The ‘rough leaze’ of Avebury predates the construction of the henge monument. The lithic scatter of the ‘rough leaze’ was created by natural means i.e. tree throws (when a tree and its roots are ripped out of the ground and wrench out natural materials from the soil). As tree throws create natural lithic scatter, these remains had been disregarded by archaeologists as not being man-made. Now it has been made abundantly clear that in the Neolithic such natural occurrences were heavily exploited as readymade forms of lithics and architecture. 

The West Kenneth Avenue was first excavated by Keller in 1934 during which its first level of occupation was uncovered; indeed the site itself was an undiscovered Neolithic settlement. Keller, while dreadful at publishing reports, excelled at writing detailed archival archaeological accounts of the excavations. Rich lithic assemblages alongside dense concentrations of flint and Neolithic ceramics were exposed within the trenches. The bulk of the Neolithic settlement predates the construction of the Avenue by several centuries and shows the site was first a settlement then an area of ritual importance to the Neolithic area. 

But was the West Kenneth Avenue a site of routine Neolithic habitation? Perhaps it would provide an opportunity to unearth rare middle Neolithic structures. During the 2013-15 excavations of the site it was discovered that the Neolithic remains consisted of pits and stake holes while in-situ scatter had been forced down through the soil by earthworm action. 20000 pieces of worked flint were uncovered (some densities were 80 per sq metre); dating to the Middle Neolithic 1200-900BC and not all originate from the Avebury area. Chisel arrowheads and discoidal scrapers were among the artefacts recovered. Exotic finds included a macehead fragment and Peterborough ware pottery (Mortlake & Fengate). This area was periodically visited by different groups as artefacts dating from the Mesolithic to the Later Neolithic have been uncovered through scatter and features. 

In Trench 4, large amounts of chisel arrowheads were uncovered. The primary use of many of these arrowheads was as weapons (albeit not hugely effective ones; experiments suggest that they merely caused non-fatal cuts at distances exceeding 15 metres) and with some arrowheads having a secondary use as knives. These arrowheads were not useful for hunting and may have been utilised as weapons for interpersonal human conflict. Excavated alongside the arrowheads were Neolithic pits – small distinct features which were immediately filled with debris. Neolithic features often, perhaps deliberately cut through Mesolithic pits. These pits were reengaged within the Neolithic period. Clearly the Neolithic inhabitants were long aware of the site being previously used by a former era or people and wished to develop the site with their own needs in mind.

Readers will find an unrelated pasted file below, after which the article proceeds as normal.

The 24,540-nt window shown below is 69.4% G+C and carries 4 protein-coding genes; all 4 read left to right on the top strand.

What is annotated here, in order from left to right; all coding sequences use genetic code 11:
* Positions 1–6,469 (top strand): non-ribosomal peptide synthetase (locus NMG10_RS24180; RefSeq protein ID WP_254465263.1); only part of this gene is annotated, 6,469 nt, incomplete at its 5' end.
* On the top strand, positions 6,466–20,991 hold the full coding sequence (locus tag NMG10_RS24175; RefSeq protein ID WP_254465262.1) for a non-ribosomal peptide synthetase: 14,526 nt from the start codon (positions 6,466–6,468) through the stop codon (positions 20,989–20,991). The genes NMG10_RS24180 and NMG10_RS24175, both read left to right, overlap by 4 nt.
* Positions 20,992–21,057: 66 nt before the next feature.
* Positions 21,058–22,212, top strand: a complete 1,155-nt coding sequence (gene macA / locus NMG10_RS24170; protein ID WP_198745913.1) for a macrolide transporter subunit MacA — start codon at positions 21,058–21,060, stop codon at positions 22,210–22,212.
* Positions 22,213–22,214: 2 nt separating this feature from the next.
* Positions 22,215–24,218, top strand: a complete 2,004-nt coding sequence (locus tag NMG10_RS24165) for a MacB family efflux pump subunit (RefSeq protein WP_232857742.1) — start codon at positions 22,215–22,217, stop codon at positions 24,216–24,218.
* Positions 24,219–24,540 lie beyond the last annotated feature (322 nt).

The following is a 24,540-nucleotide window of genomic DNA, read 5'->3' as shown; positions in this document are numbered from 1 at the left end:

In trench 4, an Early Bronze Age feature was uncovered that cut through a threefold pit. This feature was a singular, isolated occurrence within the trench. It was 1.4 m deep and 60-70cm wide. A theory suggests that the pit was dug in order to commemorate a fallen tree of special significance in the Neolithic. Trees in an open field were unusual; perhaps the inhabitants did not want to forget the tree that once stood in the field and wished to ‘resurrect’ it in a manner of speaking. Trench 4 also contains the avenue bank, an artificial mound of turf and top-soil that may have stretched to the West Kenneth Bank. 

In the end, the relationship between landscape and monuments is a fascinating and engaging topic especially during the prehistoric era. This is a subject that requires more archaeological and topographical research in order to better understand prehistoric society and how they interacted with the landscape the way they did. Landscape and monuments were inextricably entwined in the prehistoric era and further research is required to better comprehend how the two complemented and interacted with each other.